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SICOT e-Newsletter

Issue No. 44 - May 2012

Training Around the World

Orthopaedic Training in Italy

Stefano M.P. Rossi
SICOT Member - Pavia, Italy

As everywhere around the world, training after medical school graduation is a long and mostly exciting trip. In Italy the path to become a registered orthopaedic surgeon starts the day after your graduation. The first prerequisite to be eligible for the orthopaedic training is to attend and pass the national qualification exam, which allows you to start the medical practice and that consists of two parts. The first part is practical and implies a 3-month rotation divided into three different environments: one month in a surgical rotation, one in a medical, and one with a general practitioner. After having experienced these rotations a written exam must be taken. Here we start the selection for the training programme. Until now (but things will probably be changing in the future with the creation of a national selection), candidates apply for their training programme at a single location. In other words, every University Hospital has its own training programme and the selection for the training is on the same day in the whole country. Every candidate can therefore choose to apply for a single location for his/her training. The selection is the same at every university and consists of three parts:

  • The first part is based on your academic CV and 20 out of the 100 points of your final score come from this evaluation.
  • The second part is a written multiple choice exam that consists of 60 questions, 40 based on basic science and general medicine and 20 on specific orthopaedic problems. It is the same at every location as it comes from the National Ministry of Education.
  • Finally, the third part (which represents the final 20 of the 100-point score) is still a written part with specific questions on orthopaedics and traumatology, in particular clinical cases. This is different at every centre as it is the chief of every training programme who decides on this part.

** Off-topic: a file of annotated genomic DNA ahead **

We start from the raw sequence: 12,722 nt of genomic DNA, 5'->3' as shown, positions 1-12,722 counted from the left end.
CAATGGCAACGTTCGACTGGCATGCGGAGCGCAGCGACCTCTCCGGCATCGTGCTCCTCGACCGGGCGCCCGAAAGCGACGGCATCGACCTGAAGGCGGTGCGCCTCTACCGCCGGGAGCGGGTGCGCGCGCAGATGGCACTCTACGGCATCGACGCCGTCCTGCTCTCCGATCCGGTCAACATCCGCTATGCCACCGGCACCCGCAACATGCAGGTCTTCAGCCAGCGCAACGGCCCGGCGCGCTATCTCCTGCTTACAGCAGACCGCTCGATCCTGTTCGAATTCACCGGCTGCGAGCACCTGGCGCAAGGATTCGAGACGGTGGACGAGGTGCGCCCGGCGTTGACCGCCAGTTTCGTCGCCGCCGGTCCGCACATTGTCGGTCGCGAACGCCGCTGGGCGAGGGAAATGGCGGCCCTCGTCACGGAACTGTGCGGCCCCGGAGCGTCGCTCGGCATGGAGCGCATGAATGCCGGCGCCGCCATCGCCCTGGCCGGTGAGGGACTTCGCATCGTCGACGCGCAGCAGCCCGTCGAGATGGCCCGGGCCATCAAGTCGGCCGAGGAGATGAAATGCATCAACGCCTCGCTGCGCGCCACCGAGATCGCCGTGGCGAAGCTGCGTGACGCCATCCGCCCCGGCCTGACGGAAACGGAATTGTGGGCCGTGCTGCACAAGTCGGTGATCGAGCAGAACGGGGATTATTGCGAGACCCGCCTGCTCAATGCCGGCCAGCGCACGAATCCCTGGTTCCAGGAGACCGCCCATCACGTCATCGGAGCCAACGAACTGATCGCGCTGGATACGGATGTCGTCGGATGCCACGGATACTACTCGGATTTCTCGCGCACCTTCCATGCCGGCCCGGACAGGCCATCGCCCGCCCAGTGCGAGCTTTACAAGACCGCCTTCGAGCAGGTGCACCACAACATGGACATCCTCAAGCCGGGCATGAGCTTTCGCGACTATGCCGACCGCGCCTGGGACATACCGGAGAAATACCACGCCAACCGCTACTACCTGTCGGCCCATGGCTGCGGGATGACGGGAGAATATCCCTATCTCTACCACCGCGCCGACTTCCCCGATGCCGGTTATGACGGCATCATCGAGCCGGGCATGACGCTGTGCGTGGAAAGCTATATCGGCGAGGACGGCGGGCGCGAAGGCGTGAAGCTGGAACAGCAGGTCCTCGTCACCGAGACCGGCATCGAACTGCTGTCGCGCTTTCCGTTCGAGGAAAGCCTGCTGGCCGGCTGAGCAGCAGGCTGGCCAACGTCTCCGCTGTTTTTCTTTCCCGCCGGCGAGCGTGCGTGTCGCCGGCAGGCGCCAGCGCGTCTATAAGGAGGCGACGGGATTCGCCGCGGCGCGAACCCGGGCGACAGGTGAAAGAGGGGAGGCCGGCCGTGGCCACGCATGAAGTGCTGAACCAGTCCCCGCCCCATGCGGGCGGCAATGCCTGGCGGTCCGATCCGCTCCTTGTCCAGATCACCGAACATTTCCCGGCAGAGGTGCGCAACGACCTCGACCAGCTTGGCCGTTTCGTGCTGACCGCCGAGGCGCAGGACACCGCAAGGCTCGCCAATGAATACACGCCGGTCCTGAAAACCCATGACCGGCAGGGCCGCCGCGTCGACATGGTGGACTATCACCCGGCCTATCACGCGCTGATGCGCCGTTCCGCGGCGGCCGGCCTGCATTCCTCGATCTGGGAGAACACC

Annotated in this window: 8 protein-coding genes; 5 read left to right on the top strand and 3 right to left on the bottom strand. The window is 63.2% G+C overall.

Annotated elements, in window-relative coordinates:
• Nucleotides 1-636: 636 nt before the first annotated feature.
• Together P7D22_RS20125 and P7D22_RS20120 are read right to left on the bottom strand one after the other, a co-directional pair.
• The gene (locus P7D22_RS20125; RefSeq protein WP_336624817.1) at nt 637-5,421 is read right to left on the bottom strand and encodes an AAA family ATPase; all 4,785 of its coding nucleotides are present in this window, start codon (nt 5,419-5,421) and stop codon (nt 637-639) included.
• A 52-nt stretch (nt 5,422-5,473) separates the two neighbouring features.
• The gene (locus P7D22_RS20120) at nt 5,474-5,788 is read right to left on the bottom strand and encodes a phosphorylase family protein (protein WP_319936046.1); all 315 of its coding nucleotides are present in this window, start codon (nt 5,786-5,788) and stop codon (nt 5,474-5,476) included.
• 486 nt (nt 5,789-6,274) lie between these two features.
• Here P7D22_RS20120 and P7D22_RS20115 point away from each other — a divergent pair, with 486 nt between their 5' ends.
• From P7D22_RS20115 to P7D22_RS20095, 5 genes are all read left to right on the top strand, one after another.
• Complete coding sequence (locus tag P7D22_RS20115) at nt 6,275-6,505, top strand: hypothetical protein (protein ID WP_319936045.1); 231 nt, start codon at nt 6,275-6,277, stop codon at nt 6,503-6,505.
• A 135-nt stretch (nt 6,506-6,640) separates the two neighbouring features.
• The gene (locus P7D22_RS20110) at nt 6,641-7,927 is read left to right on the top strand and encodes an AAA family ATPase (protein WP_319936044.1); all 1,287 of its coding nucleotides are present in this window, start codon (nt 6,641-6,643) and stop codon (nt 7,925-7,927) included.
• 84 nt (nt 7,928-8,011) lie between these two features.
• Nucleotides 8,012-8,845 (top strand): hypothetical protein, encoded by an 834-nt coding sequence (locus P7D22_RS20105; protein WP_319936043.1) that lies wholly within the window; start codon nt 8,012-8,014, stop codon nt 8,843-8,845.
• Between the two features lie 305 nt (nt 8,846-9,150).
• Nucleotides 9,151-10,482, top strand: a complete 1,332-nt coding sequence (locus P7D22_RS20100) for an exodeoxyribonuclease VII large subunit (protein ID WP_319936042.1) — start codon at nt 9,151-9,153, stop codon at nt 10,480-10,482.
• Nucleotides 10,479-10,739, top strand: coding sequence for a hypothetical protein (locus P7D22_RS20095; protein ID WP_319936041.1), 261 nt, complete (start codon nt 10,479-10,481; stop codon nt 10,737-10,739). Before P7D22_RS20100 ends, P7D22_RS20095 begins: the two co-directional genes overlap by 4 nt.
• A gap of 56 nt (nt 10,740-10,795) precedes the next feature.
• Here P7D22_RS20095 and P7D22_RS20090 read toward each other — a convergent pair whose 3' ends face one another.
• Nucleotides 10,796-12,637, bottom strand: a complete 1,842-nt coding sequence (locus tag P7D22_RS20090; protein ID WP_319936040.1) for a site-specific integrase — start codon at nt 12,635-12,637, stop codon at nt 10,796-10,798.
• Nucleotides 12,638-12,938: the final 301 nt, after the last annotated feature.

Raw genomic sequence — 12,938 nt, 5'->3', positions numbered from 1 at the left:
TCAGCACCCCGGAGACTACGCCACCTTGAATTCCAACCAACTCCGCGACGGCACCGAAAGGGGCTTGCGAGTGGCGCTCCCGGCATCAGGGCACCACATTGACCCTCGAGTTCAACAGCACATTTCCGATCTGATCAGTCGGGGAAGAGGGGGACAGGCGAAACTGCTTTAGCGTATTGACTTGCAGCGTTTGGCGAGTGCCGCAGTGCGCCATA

Once you have passed your exam, based on the scores you gain in the different parts, a final ranking is stated and the best candidates get into the training programme. Now the programme starts. Orthopaedic training in Italy lasts for 5 years. In the first year you will hardly see an orthopaedic OR: in fact, a 6-month rotation in general surgery must be accomplished as well as a 3-month rotation in vascular and neurosurgery.

Starting from the 2nd year, the real othopaedic training finally starts. Every University Hospital can organise the training independently, keeping within some criteria that must be respected concerning the hours and the topics of the lessons as well as the surgical and clinical activities.

Each candidate has the possibility to spend maximum 1 year abroad, but the location for this part of the training must be approved by the training committee.

During the 5 years in training, the candidates are fully involved in all the activities of orthopaedics and traumatology, achieving progressive independence in the job of an orthopaedic surgeon.

Importance is given not only to the surgical part of the training but also to the clinical part, with the candidates learning how to give indications and independently run a clinical consult, the daily organisation of the ward, and a shift in the ER.

At the end of every year of training, an exam must be sustained by the candidates to have access to the subsequent year. Not passing the exams means immediate exit from the programme. The exam can be either oral or written and the topic of the exam is different for every centre as this is decided by the director of the programme together with the training programme committee. In general, the exam becomes more and more specific regarding surgical and orthopaedic problems each year as the candidates get more experienced.

Even if the training is officially organised by the University and the University Hospital, candidates can be sent or can ask to be sent to do rotations, for some periods of time, at non-University clinics or smaller hospitals in order to improve some of their skills; each of these rotations must be approved by the training committee and the director of the programme.

At the end of the 5-year training, a final thesis must be completed by each candidate; the thesis should be a research paper suitable for publication.

The best part comes at the end of the training: in fact, Italy is more and more in need of orthopaedic surgeons and to find a job at the end of the training is quite easy. What happens in the majority of cases is that at the beginning of your job as a young orthopaedic consultant you will need to face more traumatology than elective orthopaedic surgery. You will start to focus (if you have not already during the training programme) and base your main practice on specific fields of orthopaedic surgery later on.